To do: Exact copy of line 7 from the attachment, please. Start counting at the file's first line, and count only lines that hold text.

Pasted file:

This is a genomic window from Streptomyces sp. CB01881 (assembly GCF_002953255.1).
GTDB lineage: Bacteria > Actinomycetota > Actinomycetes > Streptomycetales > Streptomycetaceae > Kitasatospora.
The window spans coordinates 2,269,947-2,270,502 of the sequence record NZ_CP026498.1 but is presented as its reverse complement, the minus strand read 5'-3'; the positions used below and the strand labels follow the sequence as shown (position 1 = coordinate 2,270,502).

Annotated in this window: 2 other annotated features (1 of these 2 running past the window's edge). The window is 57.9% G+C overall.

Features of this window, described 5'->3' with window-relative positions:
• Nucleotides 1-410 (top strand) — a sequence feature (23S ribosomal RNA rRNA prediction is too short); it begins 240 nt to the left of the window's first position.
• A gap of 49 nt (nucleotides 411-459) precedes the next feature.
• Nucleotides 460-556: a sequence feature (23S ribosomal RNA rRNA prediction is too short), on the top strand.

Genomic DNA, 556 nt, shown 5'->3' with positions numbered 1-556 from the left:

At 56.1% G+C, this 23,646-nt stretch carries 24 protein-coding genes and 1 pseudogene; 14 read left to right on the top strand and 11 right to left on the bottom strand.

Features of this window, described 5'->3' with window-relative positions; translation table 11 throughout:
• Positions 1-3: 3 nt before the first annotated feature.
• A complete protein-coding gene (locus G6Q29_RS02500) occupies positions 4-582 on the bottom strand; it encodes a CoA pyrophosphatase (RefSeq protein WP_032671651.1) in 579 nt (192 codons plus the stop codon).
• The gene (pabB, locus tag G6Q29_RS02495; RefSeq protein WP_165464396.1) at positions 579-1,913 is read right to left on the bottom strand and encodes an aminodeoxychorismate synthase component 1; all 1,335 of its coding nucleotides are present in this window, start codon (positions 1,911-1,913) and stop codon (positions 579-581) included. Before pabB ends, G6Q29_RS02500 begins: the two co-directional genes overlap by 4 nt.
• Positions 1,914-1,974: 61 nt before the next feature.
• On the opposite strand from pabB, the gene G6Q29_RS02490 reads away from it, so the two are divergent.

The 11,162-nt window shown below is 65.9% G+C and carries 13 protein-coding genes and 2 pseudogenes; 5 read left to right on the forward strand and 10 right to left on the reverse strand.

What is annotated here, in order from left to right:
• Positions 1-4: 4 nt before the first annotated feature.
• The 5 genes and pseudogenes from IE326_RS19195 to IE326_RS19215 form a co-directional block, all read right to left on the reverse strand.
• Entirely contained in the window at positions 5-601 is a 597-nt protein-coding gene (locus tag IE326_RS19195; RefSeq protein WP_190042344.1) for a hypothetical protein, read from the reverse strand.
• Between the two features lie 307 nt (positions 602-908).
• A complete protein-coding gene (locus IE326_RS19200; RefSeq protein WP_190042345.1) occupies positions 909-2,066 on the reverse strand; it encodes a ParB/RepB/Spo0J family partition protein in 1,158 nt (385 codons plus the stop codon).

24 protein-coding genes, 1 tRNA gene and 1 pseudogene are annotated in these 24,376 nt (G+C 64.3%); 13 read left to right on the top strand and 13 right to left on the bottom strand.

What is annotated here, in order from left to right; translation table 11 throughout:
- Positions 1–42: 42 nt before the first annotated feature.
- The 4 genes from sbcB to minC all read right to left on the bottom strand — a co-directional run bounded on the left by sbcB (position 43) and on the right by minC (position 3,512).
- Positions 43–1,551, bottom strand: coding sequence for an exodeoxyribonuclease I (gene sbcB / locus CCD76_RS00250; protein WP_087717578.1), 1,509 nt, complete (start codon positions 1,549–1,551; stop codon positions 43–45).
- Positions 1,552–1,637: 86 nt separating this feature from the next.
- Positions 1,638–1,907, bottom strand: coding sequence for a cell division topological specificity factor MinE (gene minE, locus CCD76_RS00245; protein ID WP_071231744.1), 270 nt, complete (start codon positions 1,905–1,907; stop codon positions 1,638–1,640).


• A gap of 49 nt (nucleotides 411-459) precedes the next feature.